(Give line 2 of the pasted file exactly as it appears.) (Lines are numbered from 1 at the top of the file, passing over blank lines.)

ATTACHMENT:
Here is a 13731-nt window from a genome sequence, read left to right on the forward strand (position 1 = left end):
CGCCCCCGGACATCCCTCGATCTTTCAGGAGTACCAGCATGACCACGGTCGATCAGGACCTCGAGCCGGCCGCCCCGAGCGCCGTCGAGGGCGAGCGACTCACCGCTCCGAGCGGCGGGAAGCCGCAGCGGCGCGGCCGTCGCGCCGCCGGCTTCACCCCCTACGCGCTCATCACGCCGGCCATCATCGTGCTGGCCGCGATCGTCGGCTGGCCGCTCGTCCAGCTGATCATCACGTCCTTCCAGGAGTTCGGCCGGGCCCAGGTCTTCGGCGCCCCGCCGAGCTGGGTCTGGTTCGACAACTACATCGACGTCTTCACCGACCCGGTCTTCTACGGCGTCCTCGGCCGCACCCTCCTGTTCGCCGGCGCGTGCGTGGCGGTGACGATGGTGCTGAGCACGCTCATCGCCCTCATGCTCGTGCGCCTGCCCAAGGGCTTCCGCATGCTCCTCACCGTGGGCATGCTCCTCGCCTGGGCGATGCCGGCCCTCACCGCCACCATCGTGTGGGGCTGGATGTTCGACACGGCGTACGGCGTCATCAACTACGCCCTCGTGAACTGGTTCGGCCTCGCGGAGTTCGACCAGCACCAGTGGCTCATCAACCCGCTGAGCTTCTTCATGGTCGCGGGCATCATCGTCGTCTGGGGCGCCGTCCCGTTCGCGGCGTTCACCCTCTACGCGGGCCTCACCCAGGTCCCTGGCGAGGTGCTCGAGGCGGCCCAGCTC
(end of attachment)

CGCCCCCGGACATCCCTCGATCTTTCAGGAGTACCAGCATGACCACGGTCGATCAGGACCTCGAGCCGGCCGCCCCGAGCGCCGTCGAGGGCGAGCGACTCACCGCTCCGAGCGGCGGGAAGCCGCAGCGGCGCGGCCGTCGCGCCGCCGGCTTCACCCCCTACGCGCTCATCACGCCGGCCATCATCGTGCTGGCCGCGATCGTCGGCTGGCCGCTCGTCCAGCTGATCATCACGTCCTTCCAGGAGTTCGGCCGGGCCCAGGTCTTCGGCGCCCCGCCGAGCTGGGTCTGGTTCGACAACTACATCGACGTCTTCACCGACCCGGTCTTCTACGGCGTCCTCGGCCGCACCCTCCTGTTCGCCGGCGCGTGCGTGGCGGTGACGATGGTGCTGAGCACGCTCATCGCCCTCATGCTCGTGCGCCTGCCCAAGGGCTTCCGCATGCTCCTCACCGTGGGCATGCTCCTCGCCTGGGCGATGCCGGCCCTCACCGCCACCATCGTGTGGGGCTGGATGTTCGACACGGCGTACGGCGTCATCAACTACGCCCTCGTGAACTGGTTCGGCCTCGCGGAGTTCGACCAGCACCAGTGGCTCATCAACCCGCTGAGCTTCTTCATGGTCGCGGGCATCATCGTCGTCTGGGGCGCCGTCCCGTTCGCGGCGTTCACCCTCTACGCGGGCCTCACCCAGGTCCCTGGCGAGGTGCTCGAGGCGGCCCAGCTC